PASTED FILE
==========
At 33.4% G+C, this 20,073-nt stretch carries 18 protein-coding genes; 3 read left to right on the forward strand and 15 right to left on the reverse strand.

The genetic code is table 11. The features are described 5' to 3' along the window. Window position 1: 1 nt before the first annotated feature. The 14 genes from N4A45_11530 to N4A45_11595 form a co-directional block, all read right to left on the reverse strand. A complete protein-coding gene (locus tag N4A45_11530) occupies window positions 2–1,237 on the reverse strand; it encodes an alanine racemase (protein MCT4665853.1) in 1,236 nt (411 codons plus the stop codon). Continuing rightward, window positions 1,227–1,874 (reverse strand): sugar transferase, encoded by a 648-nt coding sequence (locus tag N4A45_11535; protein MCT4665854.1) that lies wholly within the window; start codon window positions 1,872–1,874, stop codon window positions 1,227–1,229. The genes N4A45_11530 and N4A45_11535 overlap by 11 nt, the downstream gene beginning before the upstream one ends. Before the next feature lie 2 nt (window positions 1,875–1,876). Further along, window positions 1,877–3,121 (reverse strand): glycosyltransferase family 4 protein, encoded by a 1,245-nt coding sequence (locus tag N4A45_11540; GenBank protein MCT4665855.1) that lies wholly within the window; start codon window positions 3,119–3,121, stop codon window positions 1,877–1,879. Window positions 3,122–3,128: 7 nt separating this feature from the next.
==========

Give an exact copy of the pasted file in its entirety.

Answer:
At 33.4% G+C, this 20,073-nt stretch carries 18 protein-coding genes; 3 read left to right on the forward strand and 15 right to left on the reverse strand.

The genetic code is table 11. The features are described 5' to 3' along the window. Window position 1: 1 nt before the first annotated feature. The 14 genes from N4A45_11530 to N4A45_11595 form a co-directional block, all read right to left on the reverse strand. A complete protein-coding gene (locus tag N4A45_11530) occupies window positions 2–1,237 on the reverse strand; it encodes an alanine racemase (protein MCT4665853.1) in 1,236 nt (411 codons plus the stop codon). Continuing rightward, window positions 1,227–1,874 (reverse strand): sugar transferase, encoded by a 648-nt coding sequence (locus tag N4A45_11535; protein MCT4665854.1) that lies wholly within the window; start codon window positions 1,872–1,874, stop codon window positions 1,227–1,229. The genes N4A45_11530 and N4A45_11535 overlap by 11 nt, the downstream gene beginning before the upstream one ends. Before the next feature lie 2 nt (window positions 1,875–1,876). Further along, window positions 1,877–3,121 (reverse strand): glycosyltransferase family 4 protein, encoded by a 1,245-nt coding sequence (locus tag N4A45_11540; GenBank protein MCT4665855.1) that lies wholly within the window; start codon window positions 3,119–3,121, stop codon window positions 1,877–1,879. Window positions 3,122–3,128: 7 nt separating this feature from the next.